A Victorian chicken farm worker who was sacked after she was found asleep in a truck the morning after the Melbourne Cup has won her unfair dismissal bid and $7000 in compensation from the Fair Work Commission.
Heidi Cannon was dismissed from Mornington Peninsula-based Poultry Harvesting on November 5, 2014, following an incident where 50 to 60 chickens were run over or “smothered” while she was operating machinery.
Cannon, whose job was to move a large piece of machinery with an attached conveyor belt through a large shed to load chickens onto trays, started work at midnight after Cup day.
She admitted to drinking alcohol the day before, telling the commission she had three or four glasses of wine since noon.
Cannon denied she was intoxicated but said the wine had left her unable to drive to work, having gotten a lift to the farm in the morning.
“I didn’t want to take the risk of having a breathalyser because I would have had it on my breath still which could make me over .05,” Cannon told the commission, maintaining that she thought she was still capable of operating the machinery.
Cannon’s boss Matteo Geminian gave evidence he found her “passed out” in the truck, smelling like alcohol and said “50-60 birds got run over or smothered” by Cannon’s actions.
Geminian told Cannon to go home and said her conduct would be reason enough to fire her, but said he would call her the next day to discuss her future employment with the company.
Cannon gave evidence Geminian dismissed her via a telephone call a few hours later.
Poultry Harvesting argued that it had a valid reason for Cannon’s dismissal because she arrived for work intoxicated and her conduct could cause “serious and imminent risk to the health and safety of the person” or amounted to “conduct that caused serious and imminent risk to the reputation, viability or profitability of Poultry Harvesting’s business”.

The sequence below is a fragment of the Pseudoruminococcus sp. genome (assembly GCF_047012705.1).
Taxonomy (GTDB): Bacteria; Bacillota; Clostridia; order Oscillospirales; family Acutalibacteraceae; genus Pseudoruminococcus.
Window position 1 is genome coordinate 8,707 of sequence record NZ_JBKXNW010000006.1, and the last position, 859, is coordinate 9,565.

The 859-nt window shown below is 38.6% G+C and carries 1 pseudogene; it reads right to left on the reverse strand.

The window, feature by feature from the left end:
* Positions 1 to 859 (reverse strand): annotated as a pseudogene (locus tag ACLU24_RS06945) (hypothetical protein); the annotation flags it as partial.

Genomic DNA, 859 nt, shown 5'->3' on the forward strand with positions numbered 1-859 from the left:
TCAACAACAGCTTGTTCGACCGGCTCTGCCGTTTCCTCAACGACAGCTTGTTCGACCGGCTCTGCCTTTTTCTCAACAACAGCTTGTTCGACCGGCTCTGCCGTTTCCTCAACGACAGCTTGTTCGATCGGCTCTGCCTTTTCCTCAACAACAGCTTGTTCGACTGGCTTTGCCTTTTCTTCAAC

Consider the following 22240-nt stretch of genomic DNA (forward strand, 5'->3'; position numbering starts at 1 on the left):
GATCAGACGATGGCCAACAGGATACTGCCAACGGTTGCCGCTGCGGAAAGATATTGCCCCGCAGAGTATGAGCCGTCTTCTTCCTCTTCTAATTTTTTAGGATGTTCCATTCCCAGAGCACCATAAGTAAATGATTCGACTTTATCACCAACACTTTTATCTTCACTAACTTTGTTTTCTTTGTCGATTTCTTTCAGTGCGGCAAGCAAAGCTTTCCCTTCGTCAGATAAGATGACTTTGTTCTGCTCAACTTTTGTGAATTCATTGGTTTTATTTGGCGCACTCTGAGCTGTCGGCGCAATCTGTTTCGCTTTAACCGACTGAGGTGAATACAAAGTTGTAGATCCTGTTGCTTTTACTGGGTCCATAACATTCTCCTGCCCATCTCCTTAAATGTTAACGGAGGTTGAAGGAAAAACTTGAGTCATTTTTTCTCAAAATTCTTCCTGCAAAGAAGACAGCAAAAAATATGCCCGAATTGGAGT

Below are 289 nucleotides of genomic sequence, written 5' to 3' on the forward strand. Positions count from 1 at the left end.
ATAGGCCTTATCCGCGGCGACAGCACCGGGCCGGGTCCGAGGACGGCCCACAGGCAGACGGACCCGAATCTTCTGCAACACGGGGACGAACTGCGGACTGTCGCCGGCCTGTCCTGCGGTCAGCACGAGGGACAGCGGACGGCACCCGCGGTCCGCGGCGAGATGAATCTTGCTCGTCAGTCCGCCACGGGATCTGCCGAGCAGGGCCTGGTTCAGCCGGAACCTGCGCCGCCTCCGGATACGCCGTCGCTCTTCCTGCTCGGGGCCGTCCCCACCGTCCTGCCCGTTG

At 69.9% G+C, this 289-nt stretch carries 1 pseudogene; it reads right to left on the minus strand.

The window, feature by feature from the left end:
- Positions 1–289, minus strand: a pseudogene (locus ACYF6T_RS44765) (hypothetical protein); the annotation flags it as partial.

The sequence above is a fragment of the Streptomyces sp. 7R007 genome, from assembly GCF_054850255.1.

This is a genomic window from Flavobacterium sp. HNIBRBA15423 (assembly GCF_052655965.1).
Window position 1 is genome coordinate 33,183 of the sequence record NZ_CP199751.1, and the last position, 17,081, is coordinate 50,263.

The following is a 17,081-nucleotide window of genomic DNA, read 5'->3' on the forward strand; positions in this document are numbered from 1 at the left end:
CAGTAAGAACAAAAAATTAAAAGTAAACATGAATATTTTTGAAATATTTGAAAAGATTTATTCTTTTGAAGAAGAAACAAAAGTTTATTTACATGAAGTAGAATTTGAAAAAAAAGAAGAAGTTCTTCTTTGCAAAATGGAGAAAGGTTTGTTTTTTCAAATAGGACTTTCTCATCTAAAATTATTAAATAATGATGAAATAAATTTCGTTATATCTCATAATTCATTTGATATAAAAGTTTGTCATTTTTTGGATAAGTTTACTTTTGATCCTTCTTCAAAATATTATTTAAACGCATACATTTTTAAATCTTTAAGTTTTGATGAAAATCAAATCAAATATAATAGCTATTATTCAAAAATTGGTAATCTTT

But Commissioner Nick Wilson found Geminian had insufficient evidence that would allow him to form the view she was intoxicated to the point of being unable, or unsafe, to work and took no steps to objectively assess her condition.
He also found the company had not afforded her procedural fairness and was not provided with an opportunity to respond to the allegation.
Employment lawyer and partner at M+K Lawyers, Andrew Douglas, told SmartCompany being intoxicated at work represented serious misconduct under Fair Work regulations, but the onus falls upon the employer to prove the allegation.
But he says even if an employee is found to have done the wrong thing, it is still imperative to provide them with procedural fairness.
“Even if there is a valid reason for termination, a breach of procedural fairness will fundamentally undermine the fairness of the determination,” says Douglas.
Douglas reminds employers procedural fairness includes putting an allegation to someone, providing them with the opportunity to reply, allowing them to have a support person present, and asking the employee if there was any relevant circumstance that will inform the decision.
SmartCompany was unable to reach Poultry Harvesting for comment.